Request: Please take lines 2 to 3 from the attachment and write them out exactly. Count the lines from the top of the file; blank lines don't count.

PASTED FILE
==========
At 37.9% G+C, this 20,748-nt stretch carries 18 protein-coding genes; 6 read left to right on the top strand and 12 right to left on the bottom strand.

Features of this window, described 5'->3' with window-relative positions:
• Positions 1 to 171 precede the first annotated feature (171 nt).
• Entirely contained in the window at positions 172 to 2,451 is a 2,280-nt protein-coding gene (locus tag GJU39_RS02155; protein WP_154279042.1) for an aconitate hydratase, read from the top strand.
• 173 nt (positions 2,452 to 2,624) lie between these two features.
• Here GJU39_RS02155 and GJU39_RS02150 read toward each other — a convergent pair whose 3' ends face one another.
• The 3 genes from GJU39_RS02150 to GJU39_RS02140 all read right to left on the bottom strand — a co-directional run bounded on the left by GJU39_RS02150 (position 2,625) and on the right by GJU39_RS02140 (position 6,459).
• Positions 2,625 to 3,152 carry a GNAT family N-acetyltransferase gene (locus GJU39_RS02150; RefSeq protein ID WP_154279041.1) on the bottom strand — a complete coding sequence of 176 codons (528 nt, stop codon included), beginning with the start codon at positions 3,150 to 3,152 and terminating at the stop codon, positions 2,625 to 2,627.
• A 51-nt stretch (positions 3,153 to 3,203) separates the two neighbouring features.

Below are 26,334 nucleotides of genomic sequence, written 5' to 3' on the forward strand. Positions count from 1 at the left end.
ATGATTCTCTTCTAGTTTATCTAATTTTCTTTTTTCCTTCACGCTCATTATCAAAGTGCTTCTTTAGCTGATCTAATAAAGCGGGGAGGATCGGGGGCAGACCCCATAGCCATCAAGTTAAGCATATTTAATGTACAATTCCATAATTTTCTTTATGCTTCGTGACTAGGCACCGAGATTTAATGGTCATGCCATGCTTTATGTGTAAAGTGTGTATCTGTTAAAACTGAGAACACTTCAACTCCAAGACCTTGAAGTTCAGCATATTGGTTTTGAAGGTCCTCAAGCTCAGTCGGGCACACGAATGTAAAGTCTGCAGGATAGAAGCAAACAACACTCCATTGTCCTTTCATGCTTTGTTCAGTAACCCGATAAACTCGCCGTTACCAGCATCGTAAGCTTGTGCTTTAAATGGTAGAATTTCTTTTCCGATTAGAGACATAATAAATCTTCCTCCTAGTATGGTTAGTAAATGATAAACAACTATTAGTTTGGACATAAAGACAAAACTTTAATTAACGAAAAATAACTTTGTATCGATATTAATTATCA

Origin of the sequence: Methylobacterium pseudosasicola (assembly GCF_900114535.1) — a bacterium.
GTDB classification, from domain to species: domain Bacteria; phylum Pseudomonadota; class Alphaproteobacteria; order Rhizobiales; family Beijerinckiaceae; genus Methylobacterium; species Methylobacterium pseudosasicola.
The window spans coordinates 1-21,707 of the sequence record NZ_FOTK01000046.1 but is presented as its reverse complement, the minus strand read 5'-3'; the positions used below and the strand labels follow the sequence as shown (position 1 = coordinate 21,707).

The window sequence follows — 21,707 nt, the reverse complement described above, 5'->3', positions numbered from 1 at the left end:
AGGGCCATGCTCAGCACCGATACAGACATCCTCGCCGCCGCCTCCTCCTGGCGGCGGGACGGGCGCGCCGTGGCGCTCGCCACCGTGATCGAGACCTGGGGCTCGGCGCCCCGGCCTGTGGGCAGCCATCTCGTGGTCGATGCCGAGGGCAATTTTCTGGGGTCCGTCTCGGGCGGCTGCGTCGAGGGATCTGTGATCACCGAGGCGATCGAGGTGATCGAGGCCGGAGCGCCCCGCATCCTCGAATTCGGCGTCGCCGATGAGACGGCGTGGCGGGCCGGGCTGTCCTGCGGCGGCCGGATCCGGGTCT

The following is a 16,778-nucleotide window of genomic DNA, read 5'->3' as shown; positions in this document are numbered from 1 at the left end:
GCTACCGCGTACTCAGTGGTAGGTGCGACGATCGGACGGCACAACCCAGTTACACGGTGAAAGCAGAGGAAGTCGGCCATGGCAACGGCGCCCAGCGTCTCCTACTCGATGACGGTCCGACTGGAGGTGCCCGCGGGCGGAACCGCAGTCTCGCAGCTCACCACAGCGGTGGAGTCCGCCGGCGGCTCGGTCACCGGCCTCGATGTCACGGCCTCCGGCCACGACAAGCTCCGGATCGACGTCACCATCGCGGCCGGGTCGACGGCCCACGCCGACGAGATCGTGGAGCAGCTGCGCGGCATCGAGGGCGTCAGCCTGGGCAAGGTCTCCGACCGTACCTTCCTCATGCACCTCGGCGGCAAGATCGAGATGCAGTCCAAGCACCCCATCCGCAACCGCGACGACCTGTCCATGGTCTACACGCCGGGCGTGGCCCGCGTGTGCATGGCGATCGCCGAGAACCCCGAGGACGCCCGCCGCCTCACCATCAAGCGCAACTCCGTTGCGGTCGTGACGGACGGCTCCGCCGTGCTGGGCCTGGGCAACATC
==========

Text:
Features of this window, described 5'->3' with window-relative positions:
• Positions 1 to 171 precede the first annotated feature (171 nt).